In the summer of 1965, I enlisted in the Air National Guard in Michigan where I was living. Before this time, I had listened to rock and roll on the radio and enjoyed the songs, but had not really felt what it means to actually hear rock and roll. I had never been to a live concert and had not seen what it could do to a group of dancing men and women. While at summer camp for the Guard, we went to Northern Michigan for training and one night the guys and I got leave to go to the nearby local town and live it up a little. We rode the bus into town, found a bar and went in for a night of drinking and fun. It so happened there was a band playing there that night and one of the first songs I hear as we went through the door was the Rolling Stones “(I Can’t Get No) Satisfaction.” Now, I had heard the song before, but never live and I had never watched actual people dance to it. I was blown away. It was a life changing moment. I could not believe what the music did for those people. I was entranced and “(I Can’t Get No) Satisfaction” has held a special place in my heart ever since. I would go so far as to say if it wasn’t for that night in Northern Michigan, in that bar, I might never had become the music fanatic I am today. I loved it at the time and I love it still.
1965 was significant for Keith Richards, also. Keith is, of course, the lead guitar for the Rolling Stones and one night when the band was in Florida, he couldn’t sleep. So, he got up and tossed riffs around in his mind. He couldn’t practice them because that would wake up his bandmates. In the morning, when everyone was awake, he played a riff he had visualized during the night. It was the opening to “(I Can’t Get No) Satisfaction.” The guys got together and wrote the entire song, so the writing credit is given to Keith and Mick Jagger.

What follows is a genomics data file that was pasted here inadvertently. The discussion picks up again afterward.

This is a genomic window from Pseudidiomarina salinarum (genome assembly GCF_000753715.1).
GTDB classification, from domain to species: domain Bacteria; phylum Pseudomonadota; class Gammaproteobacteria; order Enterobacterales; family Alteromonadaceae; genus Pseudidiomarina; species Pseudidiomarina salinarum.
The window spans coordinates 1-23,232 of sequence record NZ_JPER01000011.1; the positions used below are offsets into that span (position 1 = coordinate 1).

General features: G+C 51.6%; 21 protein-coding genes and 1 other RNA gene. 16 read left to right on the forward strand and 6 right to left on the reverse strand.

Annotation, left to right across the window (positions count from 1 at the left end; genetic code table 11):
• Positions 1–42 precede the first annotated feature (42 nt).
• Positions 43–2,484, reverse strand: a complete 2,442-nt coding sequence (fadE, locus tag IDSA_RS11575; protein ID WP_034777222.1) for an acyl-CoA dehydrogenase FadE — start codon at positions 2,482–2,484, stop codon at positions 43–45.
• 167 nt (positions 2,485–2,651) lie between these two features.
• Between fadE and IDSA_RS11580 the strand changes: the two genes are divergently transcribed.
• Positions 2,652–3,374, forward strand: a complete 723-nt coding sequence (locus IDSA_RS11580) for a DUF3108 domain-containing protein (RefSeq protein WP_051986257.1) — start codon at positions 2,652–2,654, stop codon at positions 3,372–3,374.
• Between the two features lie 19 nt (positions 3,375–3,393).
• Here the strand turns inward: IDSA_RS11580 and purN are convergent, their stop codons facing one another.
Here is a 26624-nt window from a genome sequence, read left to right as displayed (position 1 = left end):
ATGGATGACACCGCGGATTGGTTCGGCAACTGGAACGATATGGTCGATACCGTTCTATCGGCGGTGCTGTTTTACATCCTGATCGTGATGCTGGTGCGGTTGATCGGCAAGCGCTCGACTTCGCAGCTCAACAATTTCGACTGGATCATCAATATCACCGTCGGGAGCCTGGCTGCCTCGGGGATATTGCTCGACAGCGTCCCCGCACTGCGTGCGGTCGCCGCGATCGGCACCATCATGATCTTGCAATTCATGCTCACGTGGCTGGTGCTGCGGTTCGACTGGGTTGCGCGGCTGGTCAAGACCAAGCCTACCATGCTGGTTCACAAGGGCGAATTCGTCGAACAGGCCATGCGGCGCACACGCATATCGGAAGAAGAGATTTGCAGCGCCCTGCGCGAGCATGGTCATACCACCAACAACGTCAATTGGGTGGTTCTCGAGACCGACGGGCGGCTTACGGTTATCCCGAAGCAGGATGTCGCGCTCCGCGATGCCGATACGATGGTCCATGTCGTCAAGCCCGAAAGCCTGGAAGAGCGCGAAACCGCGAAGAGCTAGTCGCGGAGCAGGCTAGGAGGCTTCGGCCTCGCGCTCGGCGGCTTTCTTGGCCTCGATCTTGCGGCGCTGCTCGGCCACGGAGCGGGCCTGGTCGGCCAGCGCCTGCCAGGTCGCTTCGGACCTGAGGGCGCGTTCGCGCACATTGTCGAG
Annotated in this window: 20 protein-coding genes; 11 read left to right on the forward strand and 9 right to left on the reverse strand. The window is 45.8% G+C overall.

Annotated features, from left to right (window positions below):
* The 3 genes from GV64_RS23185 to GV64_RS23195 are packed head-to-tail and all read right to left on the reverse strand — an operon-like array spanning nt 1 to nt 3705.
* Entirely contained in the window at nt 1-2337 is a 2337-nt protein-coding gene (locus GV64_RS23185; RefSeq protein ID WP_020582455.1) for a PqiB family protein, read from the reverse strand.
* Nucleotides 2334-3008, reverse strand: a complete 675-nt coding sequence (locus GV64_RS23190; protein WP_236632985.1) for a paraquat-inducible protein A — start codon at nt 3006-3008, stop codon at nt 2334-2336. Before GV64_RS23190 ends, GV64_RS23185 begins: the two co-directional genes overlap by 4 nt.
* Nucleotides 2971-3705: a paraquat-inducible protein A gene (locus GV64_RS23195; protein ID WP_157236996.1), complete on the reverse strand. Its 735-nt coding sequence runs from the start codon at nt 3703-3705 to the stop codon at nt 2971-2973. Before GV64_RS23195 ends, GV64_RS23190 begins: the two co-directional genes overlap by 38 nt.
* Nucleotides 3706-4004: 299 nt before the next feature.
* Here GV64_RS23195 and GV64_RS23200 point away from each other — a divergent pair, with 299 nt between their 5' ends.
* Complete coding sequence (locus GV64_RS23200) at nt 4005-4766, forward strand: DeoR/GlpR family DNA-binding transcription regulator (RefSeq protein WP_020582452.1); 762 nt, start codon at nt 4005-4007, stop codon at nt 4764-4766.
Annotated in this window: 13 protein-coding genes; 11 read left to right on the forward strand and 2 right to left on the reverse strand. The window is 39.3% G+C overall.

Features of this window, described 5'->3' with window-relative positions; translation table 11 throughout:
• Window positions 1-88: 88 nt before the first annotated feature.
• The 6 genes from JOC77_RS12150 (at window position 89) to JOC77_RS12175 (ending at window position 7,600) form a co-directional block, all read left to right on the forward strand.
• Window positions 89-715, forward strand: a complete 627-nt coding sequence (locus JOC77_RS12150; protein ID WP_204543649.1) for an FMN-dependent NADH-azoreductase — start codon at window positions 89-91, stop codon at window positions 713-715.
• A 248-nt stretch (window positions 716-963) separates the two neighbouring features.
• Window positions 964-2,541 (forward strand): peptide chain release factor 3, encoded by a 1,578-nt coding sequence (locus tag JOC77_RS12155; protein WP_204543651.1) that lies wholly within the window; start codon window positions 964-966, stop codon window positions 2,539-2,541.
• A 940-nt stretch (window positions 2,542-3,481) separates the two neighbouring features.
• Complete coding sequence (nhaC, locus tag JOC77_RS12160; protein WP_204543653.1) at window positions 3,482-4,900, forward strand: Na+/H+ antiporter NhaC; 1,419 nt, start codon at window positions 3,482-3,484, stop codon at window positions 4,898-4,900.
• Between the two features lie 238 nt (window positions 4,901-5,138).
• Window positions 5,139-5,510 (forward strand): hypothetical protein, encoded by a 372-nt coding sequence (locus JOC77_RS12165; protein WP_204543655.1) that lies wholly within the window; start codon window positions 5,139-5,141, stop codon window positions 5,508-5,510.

“Satisfaction” (as it’s commonly known) was the Rolling Stones first number one in the United States. Some radio stations in England refused to play the song because they thought it had strong sexual overtones. It was played by pirate radio stations and despite the boycott became the Stones fourth number one in England. The song was actually recorded in the United States while they were here on tour. Some was recorded at Chess Studios in Chicago and the final version was recorded in the RCA Studios in Los Angeles.
Keith didn’t think that riff should be played by guitar. He thought horns would make a better song, but his mates disagree, so the intro to “Satisfaction” is as you hear it, done on guitar. The Rolling Stones at that time were comprised of Keith Richards (guitar,) Mick Jagger (vocals,) Brian Jones (guitar, harmonica,) Charlie Watts (drums) and Ian Stewart (piano.) Some of these names are as recognizable as the members of the Beatles, but the people changed, bringing in Ronnie Wood and others as time went by.
“(I Can’t Get No) Satisfaction” entered the pop charts in the United States on June 19, 1965 and spent four weeks at number one. The Stones would go on to have seven more number one songs over the next twenty years or so, becoming one the greatest bands in the world.
This video is one of the first times the Stones were recorded live. Check out the audience. Most of the guys are wearing suits and where are the screaming girls? They would come later. This is rather tame, but a small peak into the band as of 1965.